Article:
Rudyard Kipling's short story "The Mark of the Beast" is about the cultural misunderstandings between British colonists and their Indian subjects. The short story is considered an allegory, with symbolism used to represent the strife between these two conflicting parties.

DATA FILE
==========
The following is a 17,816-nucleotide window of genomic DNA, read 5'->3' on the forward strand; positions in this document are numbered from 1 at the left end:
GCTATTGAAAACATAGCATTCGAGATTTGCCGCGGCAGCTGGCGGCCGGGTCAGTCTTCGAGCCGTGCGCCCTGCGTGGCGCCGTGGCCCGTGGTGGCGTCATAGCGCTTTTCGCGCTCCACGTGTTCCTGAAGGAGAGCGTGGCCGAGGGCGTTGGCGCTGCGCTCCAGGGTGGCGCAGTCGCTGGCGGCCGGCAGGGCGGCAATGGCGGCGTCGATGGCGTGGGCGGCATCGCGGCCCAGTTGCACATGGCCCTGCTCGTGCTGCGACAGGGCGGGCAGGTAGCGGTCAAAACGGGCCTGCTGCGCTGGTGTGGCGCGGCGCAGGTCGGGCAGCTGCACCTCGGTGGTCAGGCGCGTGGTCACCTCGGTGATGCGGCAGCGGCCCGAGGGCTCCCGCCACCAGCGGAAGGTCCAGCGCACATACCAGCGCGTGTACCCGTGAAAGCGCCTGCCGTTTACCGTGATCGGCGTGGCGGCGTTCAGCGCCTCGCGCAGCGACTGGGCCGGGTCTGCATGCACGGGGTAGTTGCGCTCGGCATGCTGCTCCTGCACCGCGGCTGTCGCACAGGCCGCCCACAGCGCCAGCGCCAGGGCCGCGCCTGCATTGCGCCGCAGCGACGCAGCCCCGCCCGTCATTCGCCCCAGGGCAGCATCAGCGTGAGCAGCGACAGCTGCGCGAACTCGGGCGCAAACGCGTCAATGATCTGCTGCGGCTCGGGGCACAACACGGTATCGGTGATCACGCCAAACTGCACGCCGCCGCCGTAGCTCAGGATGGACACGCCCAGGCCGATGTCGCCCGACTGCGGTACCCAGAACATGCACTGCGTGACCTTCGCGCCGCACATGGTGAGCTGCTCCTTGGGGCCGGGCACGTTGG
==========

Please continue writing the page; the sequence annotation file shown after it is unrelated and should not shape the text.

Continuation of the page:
In the story, a British soldier in Colonial India gets drunk and causes harm to a sacred Indian statue. An Indian priest sees this and curses the soldier with a mark to his body. The next day, the soldier behaves like a beast. The priest is located, and forced to remove the curse, causing the soldier to return to normal. It is a criticism of the interaction between the colonizers and the colonized, and the way the Indians have been treated.